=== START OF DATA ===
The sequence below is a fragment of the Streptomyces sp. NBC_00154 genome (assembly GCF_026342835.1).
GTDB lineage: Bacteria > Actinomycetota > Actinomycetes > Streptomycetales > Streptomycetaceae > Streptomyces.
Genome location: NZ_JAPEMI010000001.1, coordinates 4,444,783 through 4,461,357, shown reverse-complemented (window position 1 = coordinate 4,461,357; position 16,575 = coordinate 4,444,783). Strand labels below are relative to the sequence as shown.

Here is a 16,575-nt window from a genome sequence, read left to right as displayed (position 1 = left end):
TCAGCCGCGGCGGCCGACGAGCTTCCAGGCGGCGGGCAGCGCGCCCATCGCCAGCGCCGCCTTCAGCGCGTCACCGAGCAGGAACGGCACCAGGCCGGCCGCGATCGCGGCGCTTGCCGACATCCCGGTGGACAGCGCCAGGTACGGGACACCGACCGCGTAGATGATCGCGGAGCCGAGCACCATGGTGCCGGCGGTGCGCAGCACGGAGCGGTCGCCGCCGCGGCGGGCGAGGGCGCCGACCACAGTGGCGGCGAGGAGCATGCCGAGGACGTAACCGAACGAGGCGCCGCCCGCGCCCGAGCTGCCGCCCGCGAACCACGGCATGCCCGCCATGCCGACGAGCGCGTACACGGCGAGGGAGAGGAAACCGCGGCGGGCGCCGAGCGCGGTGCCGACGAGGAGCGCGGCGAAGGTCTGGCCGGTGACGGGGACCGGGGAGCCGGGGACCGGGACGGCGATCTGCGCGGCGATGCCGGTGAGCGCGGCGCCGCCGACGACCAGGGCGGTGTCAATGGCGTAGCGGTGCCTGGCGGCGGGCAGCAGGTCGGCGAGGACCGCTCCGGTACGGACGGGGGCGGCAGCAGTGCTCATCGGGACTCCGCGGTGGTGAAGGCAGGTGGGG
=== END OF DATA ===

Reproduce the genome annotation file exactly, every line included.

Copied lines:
The sequence below is a fragment of the Streptomyces sp. NBC_00154 genome (assembly GCF_026342835.1).
GTDB lineage: Bacteria > Actinomycetota > Actinomycetes > Streptomycetales > Streptomycetaceae > Streptomyces.
Genome location: NZ_JAPEMI010000001.1, coordinates 4,444,783 through 4,461,357, shown reverse-complemented (window position 1 = coordinate 4,461,357; position 16,575 = coordinate 4,444,783). Strand labels below are relative to the sequence as shown.

Here is a 16,575-nt window from a genome sequence, read left to right as displayed (position 1 = left end):
TCAGCCGCGGCGGCCGACGAGCTTCCAGGCGGCGGGCAGCGCGCCCATCGCCAGCGCCGCCTTCAGCGCGTCACCGAGCAGGAACGGCACCAGGCCGGCCGCGATCGCGGCGCTTGCCGACATCCCGGTGGACAGCGCCAGGTACGGGACACCGACCGCGTAGATGATCGCGGAGCCGAGCACCATGGTGCCGGCGGTGCGCAGCACGGAGCGGTCGCCGCCGCGGCGGGCGAGGGCGCCGACCACAGTGGCGGCGAGGAGCATGCCGAGGACGTAACCGAACGAGGCGCCGCCCGCGCCCGAGCTGCCGCCCGCGAACCACGGCATGCCCGCCATGCCGACGAGCGCGTACACGGCGAGGGAGAGGAAACCGCGGCGGGCGCCGAGCGCGGTGCCGACGAGGAGCGCGGCGAAGGTCTGGCCGGTGACGGGGACCGGGGAGCCGGGGACCGGGACGGCGATCTGCGCGGCGATGCCGGTGAGCGCGGCGCCGCCGACGACCAGGGCGGTGTCAATGGCGTAGCGGTGCCTGGCGGCGGGCAGCAGGTCGGCGAGGACCGCTCCGGTACGGACGGGGGCGGCAGCAGTGCTCATCGGGACTCCGCGGTGGTGAAGGCAGGTGGGG